Simulating Enzyme Catalysis and Protein Action

The landmark paper of Warshel and Levitt (J. Mol. Bio. 103 p227, 1976) paved the way for quantitative studies of enzymatic reactions. This work introduced the hybrid Quantum mechanical/Molecular mechanics (QM/MM) method and a microscopic dielectric model that have represented entire enzyme-substrate complex in solution. This facilitated the first consistent modeling of the catalytic effect of an enzyme. Our group continued to lead the field by further developing QM/MM methods, including the powerful Empirical Valence Bond (EVB) approach, simulating the dynamics of enzymatic reactions and introducing the use of free energy perturbation methods to such reactions. These studies clarified the relationship between reactions in solution and enzymes and established the catalytic role of preorganized active sites. The book on Computer Modeling of Chemical Reactions in Enzymes and Solutions is at present the only book that gives a detailed description of the field. Our current studies continue in pusing the frontiers of the field focusing on (i) developing rigorous yet effective ways for evaluation of activation free energies of enzymatic reactions. This includes the use of ab initio potential surfaces with the corresponding EVB surfaces as reference states in free energy perturbation studies, (ii) modeling classes of enzymes of major biological importance, (iii) modeling quantum mechanical tunneling processes in proteins, (iv) studies of entropic effects in catalysis and binding. Our projects include:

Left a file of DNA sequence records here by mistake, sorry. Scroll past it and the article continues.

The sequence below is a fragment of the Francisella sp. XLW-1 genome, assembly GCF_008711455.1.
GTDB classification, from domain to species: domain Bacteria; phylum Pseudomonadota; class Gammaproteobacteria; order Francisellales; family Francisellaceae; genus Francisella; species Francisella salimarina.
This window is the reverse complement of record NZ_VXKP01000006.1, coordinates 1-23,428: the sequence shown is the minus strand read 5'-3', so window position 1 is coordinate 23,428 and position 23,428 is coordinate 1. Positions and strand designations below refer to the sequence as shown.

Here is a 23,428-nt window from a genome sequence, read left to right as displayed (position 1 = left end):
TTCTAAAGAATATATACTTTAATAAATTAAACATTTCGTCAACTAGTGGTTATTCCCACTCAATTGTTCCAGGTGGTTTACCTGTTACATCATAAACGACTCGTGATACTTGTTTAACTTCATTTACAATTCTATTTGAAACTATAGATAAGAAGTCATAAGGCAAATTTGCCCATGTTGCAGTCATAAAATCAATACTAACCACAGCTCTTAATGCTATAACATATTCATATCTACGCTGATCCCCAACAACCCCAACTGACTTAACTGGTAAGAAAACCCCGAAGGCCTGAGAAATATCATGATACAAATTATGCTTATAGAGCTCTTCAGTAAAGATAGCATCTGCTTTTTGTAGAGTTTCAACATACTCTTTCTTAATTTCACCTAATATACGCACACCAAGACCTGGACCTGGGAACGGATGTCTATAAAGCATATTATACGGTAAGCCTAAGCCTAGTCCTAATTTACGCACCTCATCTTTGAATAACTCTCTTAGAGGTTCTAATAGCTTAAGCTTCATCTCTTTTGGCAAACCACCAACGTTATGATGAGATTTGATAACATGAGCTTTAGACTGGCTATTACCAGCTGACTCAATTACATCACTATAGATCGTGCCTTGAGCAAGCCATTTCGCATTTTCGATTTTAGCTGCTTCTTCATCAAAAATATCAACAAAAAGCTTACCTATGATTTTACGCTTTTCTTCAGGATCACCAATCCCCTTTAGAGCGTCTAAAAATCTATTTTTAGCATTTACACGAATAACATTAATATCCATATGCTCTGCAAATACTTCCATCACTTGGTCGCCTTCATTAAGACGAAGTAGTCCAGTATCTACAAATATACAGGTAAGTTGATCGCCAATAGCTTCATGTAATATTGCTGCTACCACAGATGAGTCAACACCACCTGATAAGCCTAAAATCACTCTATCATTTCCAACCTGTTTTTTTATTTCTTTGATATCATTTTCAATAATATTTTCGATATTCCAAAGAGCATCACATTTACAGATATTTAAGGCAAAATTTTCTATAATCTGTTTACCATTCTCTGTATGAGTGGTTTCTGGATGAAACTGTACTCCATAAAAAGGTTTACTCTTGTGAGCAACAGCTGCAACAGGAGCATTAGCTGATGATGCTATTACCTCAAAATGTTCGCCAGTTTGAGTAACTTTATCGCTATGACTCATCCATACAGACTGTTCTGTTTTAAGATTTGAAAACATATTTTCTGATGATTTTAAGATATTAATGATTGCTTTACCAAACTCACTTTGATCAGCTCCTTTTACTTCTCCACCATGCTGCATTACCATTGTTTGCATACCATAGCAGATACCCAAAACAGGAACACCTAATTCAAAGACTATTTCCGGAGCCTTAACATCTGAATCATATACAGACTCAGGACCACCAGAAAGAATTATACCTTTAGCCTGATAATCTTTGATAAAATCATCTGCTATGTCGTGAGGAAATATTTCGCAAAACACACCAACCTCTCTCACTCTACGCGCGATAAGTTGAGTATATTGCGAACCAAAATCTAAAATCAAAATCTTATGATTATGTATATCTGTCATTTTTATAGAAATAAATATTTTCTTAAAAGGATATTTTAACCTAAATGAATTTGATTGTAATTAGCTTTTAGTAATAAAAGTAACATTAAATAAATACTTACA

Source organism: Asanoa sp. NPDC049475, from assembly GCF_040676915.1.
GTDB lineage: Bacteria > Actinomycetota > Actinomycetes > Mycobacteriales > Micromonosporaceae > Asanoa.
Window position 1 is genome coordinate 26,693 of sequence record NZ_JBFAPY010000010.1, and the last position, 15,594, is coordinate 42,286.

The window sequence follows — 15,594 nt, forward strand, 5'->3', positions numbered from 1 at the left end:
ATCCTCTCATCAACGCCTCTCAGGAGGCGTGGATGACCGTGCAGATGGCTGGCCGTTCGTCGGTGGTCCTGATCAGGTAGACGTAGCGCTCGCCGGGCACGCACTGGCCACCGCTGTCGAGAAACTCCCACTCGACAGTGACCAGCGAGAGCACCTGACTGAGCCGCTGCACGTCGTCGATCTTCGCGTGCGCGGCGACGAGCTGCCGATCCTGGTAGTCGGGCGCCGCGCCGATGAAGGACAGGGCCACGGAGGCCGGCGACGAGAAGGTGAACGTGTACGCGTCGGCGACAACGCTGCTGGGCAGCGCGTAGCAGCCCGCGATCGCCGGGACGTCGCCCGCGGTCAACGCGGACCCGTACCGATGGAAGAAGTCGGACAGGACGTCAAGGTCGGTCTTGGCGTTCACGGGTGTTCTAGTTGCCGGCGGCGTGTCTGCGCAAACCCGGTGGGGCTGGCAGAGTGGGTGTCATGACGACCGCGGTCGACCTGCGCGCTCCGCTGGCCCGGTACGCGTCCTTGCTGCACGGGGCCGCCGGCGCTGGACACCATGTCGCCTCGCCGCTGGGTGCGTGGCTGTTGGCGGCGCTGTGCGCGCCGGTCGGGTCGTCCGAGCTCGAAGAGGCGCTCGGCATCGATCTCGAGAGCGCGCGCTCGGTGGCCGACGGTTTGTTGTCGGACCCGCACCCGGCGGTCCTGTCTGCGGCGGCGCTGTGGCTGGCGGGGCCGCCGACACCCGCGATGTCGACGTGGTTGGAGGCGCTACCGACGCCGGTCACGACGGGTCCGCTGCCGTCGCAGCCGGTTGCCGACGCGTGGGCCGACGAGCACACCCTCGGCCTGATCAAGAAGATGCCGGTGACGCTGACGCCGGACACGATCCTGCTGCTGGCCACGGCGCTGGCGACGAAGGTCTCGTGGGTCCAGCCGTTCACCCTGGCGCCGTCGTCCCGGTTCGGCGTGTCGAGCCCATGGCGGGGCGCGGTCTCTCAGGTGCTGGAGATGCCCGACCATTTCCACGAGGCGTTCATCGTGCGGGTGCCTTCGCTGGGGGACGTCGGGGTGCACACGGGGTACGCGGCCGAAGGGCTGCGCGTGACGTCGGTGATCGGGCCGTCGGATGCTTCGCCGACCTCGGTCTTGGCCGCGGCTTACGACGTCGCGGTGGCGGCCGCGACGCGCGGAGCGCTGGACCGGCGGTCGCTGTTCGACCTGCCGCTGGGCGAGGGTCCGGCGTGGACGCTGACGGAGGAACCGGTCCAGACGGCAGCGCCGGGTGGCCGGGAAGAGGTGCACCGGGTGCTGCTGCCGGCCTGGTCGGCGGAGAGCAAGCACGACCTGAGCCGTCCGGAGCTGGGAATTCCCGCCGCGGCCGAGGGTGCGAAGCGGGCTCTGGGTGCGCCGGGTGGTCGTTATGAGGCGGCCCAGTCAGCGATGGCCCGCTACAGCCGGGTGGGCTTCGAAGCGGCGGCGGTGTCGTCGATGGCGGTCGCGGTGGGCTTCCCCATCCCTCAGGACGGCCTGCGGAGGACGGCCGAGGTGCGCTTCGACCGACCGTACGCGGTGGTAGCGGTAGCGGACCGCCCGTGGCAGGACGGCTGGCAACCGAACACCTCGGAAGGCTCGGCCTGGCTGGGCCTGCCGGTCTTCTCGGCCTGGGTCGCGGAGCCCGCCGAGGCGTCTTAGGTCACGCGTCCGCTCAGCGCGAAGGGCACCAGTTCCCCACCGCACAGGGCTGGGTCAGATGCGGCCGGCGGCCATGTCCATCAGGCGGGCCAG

• DNA and RNA Cleaving Enzymes
    • DNA-Polymerase
    • Staphylococcus Nuclease
  • Other Systems
    • Ribonuclease
    • Acetylcholine esterase
    • Aldose reductase
    • Carbonic Anhydrase
    • Hydride Transfer: Lactate Dehydrogenase (LDH), Alcohol Dehydrogenase (ADH)
    • Dehalogenase (DhlA)
  • Method Development
    • Developing new quantum mechanical simulation methods (with correct description of the relavant energetics)